Despite US government disapproval, 3Com still wants acquisition

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Shareholders at networking solutions provider 3Com on Friday voted to approve a US$2.2 billion buyout, despite the deal being halted a day earlier over U.S. security concerns.

The acquirers – Bain Capital Partners and its Chinese telecommunications partner Huawei Technologies – decided to pull out of the agreement after being told the federal Committee on Foreign Investment in the United States (CFIUS) opposed the deal.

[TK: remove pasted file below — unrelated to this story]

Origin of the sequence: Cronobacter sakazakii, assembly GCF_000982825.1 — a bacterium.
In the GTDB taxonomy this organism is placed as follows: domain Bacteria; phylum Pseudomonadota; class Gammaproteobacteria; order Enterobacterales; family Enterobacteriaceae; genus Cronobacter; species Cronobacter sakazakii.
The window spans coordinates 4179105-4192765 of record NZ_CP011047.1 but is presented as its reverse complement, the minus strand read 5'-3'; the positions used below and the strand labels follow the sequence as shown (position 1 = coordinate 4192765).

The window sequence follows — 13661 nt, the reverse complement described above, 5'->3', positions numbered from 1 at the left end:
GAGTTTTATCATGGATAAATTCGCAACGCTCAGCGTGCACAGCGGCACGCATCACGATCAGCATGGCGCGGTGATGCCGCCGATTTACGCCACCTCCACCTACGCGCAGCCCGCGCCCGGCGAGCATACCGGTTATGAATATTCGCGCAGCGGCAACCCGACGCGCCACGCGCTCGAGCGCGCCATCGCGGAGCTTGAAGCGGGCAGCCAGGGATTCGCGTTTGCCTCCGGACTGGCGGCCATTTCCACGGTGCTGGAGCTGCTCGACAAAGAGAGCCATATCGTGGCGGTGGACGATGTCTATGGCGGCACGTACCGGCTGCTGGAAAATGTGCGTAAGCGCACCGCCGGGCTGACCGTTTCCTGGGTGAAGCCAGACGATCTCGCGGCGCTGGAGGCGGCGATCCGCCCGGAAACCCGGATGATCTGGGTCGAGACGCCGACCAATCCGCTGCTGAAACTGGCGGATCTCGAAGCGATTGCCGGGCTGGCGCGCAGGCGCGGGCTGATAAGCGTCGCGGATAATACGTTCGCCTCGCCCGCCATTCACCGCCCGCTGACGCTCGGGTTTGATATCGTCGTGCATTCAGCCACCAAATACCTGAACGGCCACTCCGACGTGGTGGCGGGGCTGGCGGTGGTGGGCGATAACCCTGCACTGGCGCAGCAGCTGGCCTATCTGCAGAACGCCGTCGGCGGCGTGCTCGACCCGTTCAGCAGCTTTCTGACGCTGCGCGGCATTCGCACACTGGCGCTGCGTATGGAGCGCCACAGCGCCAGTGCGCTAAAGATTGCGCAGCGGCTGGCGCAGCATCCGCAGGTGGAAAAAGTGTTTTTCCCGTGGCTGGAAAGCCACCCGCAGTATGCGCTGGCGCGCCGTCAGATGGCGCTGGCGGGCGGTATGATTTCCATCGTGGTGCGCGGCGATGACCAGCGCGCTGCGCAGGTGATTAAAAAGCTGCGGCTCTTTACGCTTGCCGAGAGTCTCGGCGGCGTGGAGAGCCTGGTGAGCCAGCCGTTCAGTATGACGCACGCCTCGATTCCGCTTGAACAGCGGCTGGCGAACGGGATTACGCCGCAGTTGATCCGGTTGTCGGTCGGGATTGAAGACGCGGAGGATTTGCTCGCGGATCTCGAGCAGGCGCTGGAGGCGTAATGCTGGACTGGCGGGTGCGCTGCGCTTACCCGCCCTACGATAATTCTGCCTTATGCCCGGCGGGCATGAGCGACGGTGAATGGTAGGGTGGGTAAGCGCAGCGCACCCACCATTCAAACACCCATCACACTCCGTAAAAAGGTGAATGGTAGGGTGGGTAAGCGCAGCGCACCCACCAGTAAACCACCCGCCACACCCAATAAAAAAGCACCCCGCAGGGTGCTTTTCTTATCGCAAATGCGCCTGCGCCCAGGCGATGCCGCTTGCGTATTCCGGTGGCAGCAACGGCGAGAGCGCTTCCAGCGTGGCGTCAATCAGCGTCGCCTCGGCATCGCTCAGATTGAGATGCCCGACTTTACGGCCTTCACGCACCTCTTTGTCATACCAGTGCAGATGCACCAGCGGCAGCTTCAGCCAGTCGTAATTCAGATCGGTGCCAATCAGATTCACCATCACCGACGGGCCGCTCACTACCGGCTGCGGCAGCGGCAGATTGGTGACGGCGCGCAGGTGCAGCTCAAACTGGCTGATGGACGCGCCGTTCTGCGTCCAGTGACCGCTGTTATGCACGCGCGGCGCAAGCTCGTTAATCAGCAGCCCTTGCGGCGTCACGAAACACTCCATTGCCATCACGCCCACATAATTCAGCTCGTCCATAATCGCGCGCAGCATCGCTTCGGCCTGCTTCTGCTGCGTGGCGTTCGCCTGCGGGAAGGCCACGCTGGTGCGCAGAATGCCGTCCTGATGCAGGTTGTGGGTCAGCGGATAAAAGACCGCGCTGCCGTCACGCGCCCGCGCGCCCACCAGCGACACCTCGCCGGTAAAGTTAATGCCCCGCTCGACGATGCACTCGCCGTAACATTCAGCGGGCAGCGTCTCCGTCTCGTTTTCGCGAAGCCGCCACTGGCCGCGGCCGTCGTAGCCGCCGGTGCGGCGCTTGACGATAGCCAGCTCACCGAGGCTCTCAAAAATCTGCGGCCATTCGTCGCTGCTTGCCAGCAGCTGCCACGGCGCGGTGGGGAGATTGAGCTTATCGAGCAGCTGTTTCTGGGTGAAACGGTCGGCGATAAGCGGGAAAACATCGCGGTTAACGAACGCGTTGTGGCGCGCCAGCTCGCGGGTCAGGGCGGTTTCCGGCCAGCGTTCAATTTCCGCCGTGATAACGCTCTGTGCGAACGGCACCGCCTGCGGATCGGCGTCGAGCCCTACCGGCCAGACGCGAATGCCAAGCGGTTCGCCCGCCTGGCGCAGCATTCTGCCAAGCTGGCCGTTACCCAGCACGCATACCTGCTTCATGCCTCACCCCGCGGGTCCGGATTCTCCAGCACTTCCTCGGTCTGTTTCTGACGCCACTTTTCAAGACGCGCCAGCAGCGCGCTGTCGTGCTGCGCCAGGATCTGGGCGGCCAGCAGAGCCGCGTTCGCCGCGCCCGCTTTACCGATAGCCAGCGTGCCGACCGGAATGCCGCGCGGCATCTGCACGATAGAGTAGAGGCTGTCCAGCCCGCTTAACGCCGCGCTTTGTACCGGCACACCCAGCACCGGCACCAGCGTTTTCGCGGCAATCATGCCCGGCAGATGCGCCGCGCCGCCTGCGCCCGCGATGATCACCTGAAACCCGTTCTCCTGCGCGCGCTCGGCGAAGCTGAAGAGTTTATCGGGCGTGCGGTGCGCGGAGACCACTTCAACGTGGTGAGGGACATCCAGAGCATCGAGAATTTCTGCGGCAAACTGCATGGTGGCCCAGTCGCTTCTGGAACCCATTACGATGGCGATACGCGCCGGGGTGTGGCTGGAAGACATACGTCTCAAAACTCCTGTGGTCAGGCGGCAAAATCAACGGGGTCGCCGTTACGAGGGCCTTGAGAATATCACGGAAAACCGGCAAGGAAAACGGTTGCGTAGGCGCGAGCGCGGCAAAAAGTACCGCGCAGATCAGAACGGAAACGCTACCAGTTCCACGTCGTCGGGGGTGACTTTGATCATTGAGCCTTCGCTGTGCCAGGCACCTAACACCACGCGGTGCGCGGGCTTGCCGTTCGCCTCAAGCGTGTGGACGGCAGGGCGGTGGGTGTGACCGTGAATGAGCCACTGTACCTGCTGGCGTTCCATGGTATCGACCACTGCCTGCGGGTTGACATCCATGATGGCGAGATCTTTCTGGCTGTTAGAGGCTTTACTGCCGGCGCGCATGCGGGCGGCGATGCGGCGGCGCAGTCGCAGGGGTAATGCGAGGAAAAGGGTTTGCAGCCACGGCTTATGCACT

The CFIUS was the same agency that opposed Israel-based Check Point Software Technologies' plans in 2006 to acquire Sourcefire, which provides network security for many U.S. government agencies.

Under the buyout of 3Com, Huawei would own a minority stake.

3Com, which owns intrusion prevention system maker TippingPoint, also said in a statement Friday that it planned to claim a US$66 million termination fee over the merger pullout.

Bain has said it tried to make several concessions that would have allowed for CFIUS approval, including the divestment of TippingPoint.

An initial public offering was planned for TippingPoint prior to last fall's merger.

See original article on scmagazineus.com
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